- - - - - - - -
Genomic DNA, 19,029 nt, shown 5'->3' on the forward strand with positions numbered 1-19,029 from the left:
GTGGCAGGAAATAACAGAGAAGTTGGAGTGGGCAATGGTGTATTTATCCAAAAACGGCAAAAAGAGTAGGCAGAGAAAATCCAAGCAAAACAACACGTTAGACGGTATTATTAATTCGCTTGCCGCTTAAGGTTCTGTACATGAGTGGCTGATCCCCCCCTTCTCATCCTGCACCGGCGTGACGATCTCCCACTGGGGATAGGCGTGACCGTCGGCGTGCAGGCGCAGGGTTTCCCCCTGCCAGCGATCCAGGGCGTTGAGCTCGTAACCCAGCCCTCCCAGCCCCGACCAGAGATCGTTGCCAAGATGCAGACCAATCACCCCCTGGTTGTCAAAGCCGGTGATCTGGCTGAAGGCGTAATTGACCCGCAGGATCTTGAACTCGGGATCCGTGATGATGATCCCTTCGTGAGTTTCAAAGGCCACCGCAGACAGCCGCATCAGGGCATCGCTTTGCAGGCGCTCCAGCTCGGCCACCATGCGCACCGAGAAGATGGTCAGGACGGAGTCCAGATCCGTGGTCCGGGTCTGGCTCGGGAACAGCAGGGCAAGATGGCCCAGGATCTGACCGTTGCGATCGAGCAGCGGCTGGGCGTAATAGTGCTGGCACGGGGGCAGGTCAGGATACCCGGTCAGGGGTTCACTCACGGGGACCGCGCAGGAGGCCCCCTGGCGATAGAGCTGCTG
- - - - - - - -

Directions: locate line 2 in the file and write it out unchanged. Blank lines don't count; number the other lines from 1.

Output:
GTGGCAGGAAATAACAGAGAAGTTGGAGTGGGCAATGGTGTATTTATCCAAAAACGGCAAAAAGAGTAGGCAGAGAAAATCCAAGCAAAACAACACGTTAGACGGTATTATTAATTCGCTTGCCGCTTAAGGTTCTGTACATGAGTGGCTGATCCCCCCCTTCTCATCCTGCACCGGCGTGACGATCTCCCACTGGGGATAGGCGTGACCGTCGGCGTGCAGGCGCAGGGTTTCCCCCTGCCAGCGATCCAGGGCGTTGAGCTCGTAACCCAGCCCTCCCAGCCCCGACCAGAGATCGTTGCCAAGATGCAGACCAATCACCCCCTGGTTGTCAAAGCCGGTGATCTGGCTGAAGGCGTAATTGACCCGCAGGATCTTGAACTCGGGATCCGTGATGATGATCCCTTCGTGAGTTTCAAAGGCCACCGCAGACAGCCGCATCAGGGCATCGCTTTGCAGGCGCTCCAGCTCGGCCACCATGCGCACCGAGAAGATGGTCAGGACGGAGTCCAGATCCGTGGTCCGGGTCTGGCTCGGGAACAGCAGGGCAAGATGGCCCAGGATCTGACCGTTGCGATCGAGCAGCGGCTGGGCGTAATAGTGCTGGCACGGGGGCAGGTCAGGATACCCGGTCAGGGGTTCACTCACGGGGACCGCGCAGGAGGCCCCCTGGCGATAGAGCTGCTG